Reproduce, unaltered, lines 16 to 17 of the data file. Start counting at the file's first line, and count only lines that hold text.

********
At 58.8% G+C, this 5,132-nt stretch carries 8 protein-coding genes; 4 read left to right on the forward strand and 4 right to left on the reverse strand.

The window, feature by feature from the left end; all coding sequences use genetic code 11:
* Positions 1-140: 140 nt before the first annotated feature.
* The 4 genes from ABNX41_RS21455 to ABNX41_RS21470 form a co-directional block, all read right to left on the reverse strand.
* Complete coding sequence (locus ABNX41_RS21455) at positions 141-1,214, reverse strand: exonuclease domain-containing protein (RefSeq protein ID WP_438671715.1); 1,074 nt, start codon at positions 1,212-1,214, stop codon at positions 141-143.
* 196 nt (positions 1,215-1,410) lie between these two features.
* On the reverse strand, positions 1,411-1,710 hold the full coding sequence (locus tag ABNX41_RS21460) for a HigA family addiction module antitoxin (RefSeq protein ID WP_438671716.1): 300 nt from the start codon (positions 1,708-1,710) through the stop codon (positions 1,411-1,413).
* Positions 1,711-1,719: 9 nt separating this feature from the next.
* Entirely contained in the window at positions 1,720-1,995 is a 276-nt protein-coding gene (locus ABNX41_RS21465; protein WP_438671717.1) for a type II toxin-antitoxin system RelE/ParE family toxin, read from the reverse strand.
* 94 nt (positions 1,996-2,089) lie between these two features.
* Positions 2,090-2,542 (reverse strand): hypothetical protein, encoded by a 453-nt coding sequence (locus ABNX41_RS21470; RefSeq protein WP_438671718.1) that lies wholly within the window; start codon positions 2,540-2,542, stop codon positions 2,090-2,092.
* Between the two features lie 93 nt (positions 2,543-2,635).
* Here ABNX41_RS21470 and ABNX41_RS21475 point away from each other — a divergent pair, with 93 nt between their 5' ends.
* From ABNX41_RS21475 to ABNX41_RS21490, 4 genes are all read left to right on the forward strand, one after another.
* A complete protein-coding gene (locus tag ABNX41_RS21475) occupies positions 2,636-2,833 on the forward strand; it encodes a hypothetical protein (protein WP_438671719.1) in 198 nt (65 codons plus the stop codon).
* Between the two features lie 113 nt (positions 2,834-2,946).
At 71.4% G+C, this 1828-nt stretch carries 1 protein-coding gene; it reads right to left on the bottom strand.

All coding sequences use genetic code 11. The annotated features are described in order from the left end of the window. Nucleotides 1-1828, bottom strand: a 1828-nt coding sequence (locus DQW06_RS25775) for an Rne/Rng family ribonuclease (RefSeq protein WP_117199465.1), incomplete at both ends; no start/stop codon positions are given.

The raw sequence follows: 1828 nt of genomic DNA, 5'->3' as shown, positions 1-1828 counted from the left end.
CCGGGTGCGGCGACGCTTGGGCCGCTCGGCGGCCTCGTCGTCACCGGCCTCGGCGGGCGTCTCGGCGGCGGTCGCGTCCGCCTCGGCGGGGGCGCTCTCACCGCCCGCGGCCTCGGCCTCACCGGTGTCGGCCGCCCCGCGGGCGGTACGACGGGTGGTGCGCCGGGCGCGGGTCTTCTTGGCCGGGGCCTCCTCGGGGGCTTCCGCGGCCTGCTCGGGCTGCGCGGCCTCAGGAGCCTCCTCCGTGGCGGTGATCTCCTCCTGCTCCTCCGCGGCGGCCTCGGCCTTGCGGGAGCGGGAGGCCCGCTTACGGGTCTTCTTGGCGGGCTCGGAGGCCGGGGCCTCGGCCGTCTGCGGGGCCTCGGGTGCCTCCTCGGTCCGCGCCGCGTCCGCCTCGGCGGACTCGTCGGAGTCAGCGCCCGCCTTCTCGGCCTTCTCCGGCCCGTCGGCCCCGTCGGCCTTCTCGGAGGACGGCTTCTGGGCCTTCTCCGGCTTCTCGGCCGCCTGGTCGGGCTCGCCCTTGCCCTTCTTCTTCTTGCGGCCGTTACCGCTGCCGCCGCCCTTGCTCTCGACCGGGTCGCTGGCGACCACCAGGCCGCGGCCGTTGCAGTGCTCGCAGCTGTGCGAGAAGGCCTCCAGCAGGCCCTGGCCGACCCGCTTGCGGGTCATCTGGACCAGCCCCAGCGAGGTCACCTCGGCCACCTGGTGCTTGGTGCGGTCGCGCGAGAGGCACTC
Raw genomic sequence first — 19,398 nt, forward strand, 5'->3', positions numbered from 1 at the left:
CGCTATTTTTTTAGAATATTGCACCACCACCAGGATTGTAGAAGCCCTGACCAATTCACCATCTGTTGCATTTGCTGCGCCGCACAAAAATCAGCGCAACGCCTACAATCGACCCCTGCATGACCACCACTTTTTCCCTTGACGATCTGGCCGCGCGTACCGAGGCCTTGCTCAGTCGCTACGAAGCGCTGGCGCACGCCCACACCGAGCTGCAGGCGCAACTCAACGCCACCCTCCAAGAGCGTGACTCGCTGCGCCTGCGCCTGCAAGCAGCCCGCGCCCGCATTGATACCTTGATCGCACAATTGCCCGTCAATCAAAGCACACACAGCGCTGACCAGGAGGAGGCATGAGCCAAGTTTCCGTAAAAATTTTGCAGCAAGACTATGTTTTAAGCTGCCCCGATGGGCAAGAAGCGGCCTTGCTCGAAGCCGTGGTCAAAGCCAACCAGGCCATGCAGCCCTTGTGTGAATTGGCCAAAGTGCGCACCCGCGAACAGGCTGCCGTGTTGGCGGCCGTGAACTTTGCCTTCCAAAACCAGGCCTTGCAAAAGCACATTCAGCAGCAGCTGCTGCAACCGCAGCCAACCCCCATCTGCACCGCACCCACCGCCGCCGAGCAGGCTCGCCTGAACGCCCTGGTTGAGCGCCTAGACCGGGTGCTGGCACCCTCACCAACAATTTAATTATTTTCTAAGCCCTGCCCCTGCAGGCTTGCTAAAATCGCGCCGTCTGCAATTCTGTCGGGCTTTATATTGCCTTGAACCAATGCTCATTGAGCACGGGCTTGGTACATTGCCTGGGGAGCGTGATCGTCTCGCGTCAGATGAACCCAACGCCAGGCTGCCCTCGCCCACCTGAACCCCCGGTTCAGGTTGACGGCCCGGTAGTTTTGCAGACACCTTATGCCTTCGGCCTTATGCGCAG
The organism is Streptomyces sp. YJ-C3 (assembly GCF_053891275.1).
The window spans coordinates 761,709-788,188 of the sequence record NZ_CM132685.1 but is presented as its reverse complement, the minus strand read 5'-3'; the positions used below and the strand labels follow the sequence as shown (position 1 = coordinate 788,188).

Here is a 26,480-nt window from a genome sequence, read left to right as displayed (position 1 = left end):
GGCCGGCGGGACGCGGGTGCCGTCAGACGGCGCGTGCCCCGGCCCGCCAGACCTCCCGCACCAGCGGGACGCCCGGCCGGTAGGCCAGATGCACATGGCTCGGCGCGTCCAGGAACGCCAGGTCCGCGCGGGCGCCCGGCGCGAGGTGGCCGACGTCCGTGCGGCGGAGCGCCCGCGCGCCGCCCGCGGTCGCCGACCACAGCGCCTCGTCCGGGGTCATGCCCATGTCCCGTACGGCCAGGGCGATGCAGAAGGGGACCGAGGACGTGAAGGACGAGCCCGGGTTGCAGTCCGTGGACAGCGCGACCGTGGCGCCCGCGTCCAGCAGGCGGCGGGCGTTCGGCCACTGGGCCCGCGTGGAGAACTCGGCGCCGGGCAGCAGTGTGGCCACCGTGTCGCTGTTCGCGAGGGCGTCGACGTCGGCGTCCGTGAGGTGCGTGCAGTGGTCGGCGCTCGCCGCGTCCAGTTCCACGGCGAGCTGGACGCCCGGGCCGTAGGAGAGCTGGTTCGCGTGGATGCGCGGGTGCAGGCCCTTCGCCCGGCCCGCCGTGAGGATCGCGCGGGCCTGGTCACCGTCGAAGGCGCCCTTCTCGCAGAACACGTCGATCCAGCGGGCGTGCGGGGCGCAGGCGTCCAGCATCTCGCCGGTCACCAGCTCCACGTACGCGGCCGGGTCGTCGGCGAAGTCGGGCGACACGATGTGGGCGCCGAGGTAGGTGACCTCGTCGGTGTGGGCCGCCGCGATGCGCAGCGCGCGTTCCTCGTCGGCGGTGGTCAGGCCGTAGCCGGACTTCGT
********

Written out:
* Between the two features lie 113 nt (positions 2,834-2,946).
At 71.4% G+C, this 1828-nt stretch carries 1 protein-coding gene; it reads right to left on the bottom strand.